Another approach to consider employs instrumental variables. In this case, you use an instrument – a variable that affects the probability of treatment but does not affect the outcomes except through the treatment. In other words, the instrument is not correlated with unobserved confounding variables. The advantage here is that it reduces selection bias and only focuses on locations where the treatment variable is not “contaminated” with unobserved confounders. However, it’s difficult to identify instruments in practice that actually work. One example of an instrumental variable that has been used in protected area evaluation is the distance to rivers. The idea here is that protected areas tend to be located near rivers; however, the distance to rivers is unlikely to correlate with an outcome variable such as forest loss or change.

instrumental variables

These are just three examples of evaluation approaches that can be used in conservation science. The appropriate methodological approach for your research will depend on important factors, especially the availability of data and scale of analysis.

For more information about impact evaluation in conservation science, check out these useful references:

Baylis, K., Honey-Rosés, J., Börner, J., Corbera, E., Ezzine-de-Blas, D., Ferraro, P. J., Lapeyre, R., Persson, U. M., Pfaff, A. and Wunder, S. (2015), Mainstreaming Impact Evaluation in Nature Conservation. Conservation Letters. doi: 10.1111/conl.12180

Ferraro, P. J. (2009), Counterfactual thinking and impact evaluation in environmental policy. New Directions for Evaluation, 2009: 75–84. doi: 10.1002/ev.297

Nature Needs Half and Looking Beyond Protected Areas

This is the ninth in a series of weekly blog posts covering conservation topics with a focus on protected areas and the laws and institutions that support them (or don’t).

The Yukon to Yellowstone Initiative works to protect lands within a large, transboundary corridor from the Yukon territory to Yellowstone National Park. http://www.canadiangeographic.ca/blog/posting.asp?ID=1353

The Yukon to Yellowstone Initiative works to protect lands within a large, transboundary corridor from the Yukon territory to Yellowstone National Park. http://www.canadiangeographic.ca/blog/posting.asp?ID=1353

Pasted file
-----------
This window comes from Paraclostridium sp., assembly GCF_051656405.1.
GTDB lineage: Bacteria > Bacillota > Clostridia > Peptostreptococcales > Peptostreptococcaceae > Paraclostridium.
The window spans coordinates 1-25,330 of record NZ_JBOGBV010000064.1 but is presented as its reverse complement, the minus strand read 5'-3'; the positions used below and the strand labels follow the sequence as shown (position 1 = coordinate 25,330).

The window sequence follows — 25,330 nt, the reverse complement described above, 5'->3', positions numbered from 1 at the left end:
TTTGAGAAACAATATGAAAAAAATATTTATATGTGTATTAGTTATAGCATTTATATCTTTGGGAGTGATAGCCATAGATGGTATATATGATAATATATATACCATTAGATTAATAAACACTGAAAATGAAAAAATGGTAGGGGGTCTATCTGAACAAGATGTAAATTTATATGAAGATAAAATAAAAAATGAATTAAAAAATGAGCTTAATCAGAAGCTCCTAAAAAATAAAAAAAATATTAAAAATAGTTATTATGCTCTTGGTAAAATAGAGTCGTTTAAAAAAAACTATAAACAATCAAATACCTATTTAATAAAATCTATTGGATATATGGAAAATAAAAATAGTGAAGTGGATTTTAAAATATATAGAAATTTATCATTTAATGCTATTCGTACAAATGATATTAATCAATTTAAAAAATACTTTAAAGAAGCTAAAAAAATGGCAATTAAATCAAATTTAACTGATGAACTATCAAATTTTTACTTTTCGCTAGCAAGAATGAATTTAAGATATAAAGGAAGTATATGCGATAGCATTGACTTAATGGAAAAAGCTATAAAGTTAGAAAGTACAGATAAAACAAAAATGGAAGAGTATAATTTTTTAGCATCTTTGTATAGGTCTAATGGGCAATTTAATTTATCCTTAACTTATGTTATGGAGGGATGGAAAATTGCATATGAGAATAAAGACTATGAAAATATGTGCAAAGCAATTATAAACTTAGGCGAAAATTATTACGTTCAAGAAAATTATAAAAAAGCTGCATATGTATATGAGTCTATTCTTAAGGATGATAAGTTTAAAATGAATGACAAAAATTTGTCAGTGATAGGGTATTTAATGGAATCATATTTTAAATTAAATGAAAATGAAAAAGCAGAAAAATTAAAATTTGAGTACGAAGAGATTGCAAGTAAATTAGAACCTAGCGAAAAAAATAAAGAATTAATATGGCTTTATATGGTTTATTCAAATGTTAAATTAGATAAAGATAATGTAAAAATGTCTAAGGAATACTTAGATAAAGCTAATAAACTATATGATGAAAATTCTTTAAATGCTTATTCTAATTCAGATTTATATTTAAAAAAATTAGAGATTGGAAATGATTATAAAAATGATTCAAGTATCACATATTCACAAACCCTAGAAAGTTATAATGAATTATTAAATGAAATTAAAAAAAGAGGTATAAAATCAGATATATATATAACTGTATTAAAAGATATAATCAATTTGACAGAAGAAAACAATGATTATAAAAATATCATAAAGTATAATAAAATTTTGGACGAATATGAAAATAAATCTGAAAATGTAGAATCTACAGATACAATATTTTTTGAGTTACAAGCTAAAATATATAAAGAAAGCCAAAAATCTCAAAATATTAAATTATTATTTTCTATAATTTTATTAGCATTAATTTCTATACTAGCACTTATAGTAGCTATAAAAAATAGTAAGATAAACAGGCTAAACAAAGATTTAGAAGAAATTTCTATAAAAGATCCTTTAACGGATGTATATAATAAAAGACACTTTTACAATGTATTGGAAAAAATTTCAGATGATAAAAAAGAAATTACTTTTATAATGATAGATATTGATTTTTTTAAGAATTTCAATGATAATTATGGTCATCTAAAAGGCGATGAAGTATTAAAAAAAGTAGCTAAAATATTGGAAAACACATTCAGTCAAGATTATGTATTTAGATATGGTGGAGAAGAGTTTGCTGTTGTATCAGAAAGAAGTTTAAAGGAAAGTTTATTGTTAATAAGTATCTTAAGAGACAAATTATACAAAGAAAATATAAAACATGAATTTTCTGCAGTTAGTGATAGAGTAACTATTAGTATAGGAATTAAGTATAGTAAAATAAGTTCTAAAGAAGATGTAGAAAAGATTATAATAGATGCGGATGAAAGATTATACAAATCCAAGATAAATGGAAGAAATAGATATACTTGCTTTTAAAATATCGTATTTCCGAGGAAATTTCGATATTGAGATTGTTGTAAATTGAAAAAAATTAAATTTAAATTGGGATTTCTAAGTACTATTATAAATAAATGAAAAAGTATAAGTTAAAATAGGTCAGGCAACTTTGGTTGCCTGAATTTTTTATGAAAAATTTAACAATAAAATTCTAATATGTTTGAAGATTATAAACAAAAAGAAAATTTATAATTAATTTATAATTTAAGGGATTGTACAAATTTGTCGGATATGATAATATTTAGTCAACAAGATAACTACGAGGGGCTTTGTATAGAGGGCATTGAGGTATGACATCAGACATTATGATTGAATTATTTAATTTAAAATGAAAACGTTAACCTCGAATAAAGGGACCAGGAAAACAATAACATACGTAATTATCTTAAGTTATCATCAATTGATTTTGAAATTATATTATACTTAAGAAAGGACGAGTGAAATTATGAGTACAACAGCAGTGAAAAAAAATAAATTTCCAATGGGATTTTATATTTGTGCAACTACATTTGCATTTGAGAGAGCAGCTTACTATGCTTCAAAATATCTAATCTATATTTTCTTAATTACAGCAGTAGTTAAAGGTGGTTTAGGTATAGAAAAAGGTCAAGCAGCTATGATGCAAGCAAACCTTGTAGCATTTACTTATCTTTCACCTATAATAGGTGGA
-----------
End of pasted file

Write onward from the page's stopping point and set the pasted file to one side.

What will it take to achieve long-term, sustainable conservation? Think big. One visionary initiative answers this question with a catchy phrase: Nature Needs Half. What does this mean exactly? The vision set forth is to protect 50% of the surface of the planet in order for nature (and subsequently, people) to thrive. Given the realities of accelerating population growth, development, consumption, and a lack of political focus on the environment, this may seem like an impractical goal. However, a vision to protect half of the planet is admittedly powerful. This narrative inspires a “think big” approach which could serve to motivate conservationists and all people as we plan for the future. Protecting half of the planet, especially large wilderness areas like boreal forests and the Amazon, would help store carbon, regulate the climatic and hydrological systems, and preserve species, among other benefits.

Before we accept the Nature Needs Half mantra, let’s consider some of the technicalities involved. First of all, how much of the planet is currently protected? According to the most widely used protected area ledger (the World Database of Protected Areas), globally about 15% of the land and 3% of the oceans are protected. There is a long way to go until we cover half of the planet with protected areas. However, especially for terrestrial jurisdictions, we are not far from reaching Aichi Target 11 of the Convention on Biological Diversity. This target directs signatory nations to protect 17% of their terrestrial and 10% of their marine areas by 2020. These targets are obviously more short term and achievable than a target of 50% coverage. This begs the question: what is the right target to set? 17%? 25%? What about 100%? Of course, international targets are likely to be driven by political, rather than ecological, considerations. There is no “right” answer here.